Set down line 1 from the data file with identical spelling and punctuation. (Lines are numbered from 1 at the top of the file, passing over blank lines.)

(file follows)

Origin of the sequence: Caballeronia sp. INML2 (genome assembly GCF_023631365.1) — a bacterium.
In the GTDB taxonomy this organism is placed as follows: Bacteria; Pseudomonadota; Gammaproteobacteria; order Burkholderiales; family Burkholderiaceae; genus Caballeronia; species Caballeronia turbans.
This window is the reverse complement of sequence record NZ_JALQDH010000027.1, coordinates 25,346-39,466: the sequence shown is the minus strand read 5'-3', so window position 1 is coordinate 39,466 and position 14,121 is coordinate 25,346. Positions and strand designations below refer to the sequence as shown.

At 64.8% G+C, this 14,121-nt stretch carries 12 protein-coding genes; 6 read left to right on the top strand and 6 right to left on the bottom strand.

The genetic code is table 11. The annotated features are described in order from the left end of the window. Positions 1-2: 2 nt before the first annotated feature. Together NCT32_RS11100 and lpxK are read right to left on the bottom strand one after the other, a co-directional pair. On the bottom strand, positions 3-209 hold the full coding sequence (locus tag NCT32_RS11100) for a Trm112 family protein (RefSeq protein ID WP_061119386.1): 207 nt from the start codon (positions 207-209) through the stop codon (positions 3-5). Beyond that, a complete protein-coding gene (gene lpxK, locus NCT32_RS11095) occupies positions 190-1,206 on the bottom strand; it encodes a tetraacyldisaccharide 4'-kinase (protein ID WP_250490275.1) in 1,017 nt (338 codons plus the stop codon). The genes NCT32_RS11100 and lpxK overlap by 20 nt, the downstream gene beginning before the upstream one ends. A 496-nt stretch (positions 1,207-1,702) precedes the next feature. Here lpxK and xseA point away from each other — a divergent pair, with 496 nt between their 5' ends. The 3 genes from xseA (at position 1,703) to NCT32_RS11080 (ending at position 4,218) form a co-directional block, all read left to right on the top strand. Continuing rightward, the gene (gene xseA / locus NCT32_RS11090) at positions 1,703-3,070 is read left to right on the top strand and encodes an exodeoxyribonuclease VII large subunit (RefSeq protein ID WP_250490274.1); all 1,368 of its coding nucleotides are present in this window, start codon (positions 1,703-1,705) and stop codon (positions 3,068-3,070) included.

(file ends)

Origin of the sequence: Caballeronia sp. INML2 (genome assembly GCF_023631365.1) — a bacterium.